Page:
Cardiovascular health. Compared to the lower-impact styles of yoga, Ashtanga is guaranteed to get your blood flowing. The cardio aspect of Ashtanga Vinyasa results in reduced risk of heart disease, improved circulation, and a more stable blood pressure.
Flexibility. In addition to its strengthening qualities, Ashtanga yoga includes many poses that stretch major muscle groups and improve joint mobility. In fact, it is one of the few styles of yoga that focuses on active flexibility.
Variable pace. One of the more peculiar things about Ashtanga is the opportunity to practice at your own pace. The poses and transitions are defined by the breaths, which naturally results in some practitioners moving slower than others.
Mental clarity. The purpose of Ashtanga is to use asanas, pranayama, and intense focus as a means to achieve mental clarity and complete release of one’s ego. The effort required for this practice can really help you put things in perspective.
Continuous development. No matter how proficient you become within your personal practice, there will always be room for improvement in Ashtanga Vinyasa yoga. Ashtanga practice is a lifelong commitment with a promise of great gratification in a form of personal development.
Before you attend your first Ashtanga yoga class, it’s important to familiarise yourself with the terms commonly used in this type of yoga. Ashtanga is a fast-paced practice, so the teacher may not be able to stop and explain the meaning of each term in the middle of a lesson.
Surya Namaskar is colloquially known as Sun Salutations. A sequence within a sequence, Surya Namaskar takes place at the start of the practice.
It is a series of transitions synchronized with the breaths that helps the body warm up and become more supple.
In Ashtanga yoga practice, there are two variations of Surya Namaskar, A and B. They are repeated several times in a fluid, continuous manner.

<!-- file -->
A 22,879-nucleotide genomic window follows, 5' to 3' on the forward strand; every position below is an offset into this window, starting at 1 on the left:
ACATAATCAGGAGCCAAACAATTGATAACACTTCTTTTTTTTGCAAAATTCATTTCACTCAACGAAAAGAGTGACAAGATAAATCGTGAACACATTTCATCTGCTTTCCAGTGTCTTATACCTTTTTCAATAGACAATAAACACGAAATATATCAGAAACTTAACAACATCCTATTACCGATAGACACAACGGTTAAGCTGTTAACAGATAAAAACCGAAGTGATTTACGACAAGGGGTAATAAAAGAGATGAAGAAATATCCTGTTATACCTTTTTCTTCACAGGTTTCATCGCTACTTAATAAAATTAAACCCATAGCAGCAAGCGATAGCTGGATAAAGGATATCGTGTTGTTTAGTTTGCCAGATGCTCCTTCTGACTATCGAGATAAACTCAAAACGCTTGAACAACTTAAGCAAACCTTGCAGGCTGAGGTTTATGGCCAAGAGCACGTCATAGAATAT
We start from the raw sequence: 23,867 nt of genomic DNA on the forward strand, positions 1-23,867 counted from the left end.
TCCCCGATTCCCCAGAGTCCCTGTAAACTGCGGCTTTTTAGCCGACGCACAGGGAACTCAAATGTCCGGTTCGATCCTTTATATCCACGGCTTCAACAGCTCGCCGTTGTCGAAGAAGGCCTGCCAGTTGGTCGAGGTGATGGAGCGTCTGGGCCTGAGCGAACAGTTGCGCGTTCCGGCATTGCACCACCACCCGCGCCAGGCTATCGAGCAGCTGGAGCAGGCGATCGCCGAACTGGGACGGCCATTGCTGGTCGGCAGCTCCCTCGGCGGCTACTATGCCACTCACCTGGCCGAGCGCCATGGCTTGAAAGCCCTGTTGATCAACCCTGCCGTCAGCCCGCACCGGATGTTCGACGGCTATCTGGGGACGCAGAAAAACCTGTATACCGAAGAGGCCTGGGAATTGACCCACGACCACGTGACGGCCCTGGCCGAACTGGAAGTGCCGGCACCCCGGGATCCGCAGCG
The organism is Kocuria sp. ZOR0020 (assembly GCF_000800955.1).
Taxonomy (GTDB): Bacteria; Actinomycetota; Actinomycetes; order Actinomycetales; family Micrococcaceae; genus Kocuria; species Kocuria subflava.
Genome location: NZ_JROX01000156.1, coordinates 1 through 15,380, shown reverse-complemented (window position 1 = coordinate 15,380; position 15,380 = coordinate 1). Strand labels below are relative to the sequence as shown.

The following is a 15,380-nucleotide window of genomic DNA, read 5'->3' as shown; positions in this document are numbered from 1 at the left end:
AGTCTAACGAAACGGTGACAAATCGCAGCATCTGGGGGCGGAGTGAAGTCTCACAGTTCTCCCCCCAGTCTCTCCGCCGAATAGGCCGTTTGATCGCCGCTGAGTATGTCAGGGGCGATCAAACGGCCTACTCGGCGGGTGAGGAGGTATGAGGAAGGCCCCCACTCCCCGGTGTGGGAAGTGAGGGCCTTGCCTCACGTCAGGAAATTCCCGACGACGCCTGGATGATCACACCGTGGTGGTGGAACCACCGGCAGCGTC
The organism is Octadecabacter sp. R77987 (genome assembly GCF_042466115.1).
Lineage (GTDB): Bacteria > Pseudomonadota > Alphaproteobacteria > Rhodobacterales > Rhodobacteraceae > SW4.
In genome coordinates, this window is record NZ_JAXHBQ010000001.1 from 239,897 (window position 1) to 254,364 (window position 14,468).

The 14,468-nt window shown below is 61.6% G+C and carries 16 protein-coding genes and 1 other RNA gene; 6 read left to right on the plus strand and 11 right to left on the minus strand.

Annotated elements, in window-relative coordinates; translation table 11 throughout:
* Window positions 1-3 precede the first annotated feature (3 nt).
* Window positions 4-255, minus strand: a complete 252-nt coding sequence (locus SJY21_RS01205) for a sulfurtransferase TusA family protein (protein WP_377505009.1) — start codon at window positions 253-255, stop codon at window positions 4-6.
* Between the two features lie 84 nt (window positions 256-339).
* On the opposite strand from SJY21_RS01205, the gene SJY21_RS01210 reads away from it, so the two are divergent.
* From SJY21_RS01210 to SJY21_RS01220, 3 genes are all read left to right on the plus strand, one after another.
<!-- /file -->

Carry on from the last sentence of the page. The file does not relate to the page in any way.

A term that gave life to an adjacent style of yoga, in the context of Ashtanga, Vinyasa refers to the transition between certain poses or sequences.
At its core, Vinyasa includes three asanas:
Four-Limbed Staff Pose (Chaturanga Dandasana)
Upward Facing Dog (Urdhva Mukho Svanasana)
Downward Facing Dog (Adho Mukho Svanasana)
Vinyasa allows the body to reset between asymmetrical poses, in addition to acting as a segue between different asanas.
Another type of transition in Ashtanga yoga, Chakrasana is essentially a backwards roll that allows the practitioner to switch between a supine position into Chaturanga Dandasana, kickstarting a round of Vinyasa.
Chakrasana is only featured in the finishing sequence that includes postures such as Plow Pose (Halasana) and Upwards Lotus (Urdhva Padmasana).
Due to its technical nature, and the potential risks one faces if the transition is not performed correctly, some Ashtanga students opt not to use Chakrasana.
Transitioning from the seated postures into Vinyasa, one must perform a so-called “jump-through“.
This transition involves pulling the knees into the chest, and bringing the weight into the hands to lift the seat off the ground before jumping back into Chaturanga.
After Vinyasa is completed, the jump-through works just as well in the opposite direction, allowing the practitioner to return to the seated position from Downward Dog.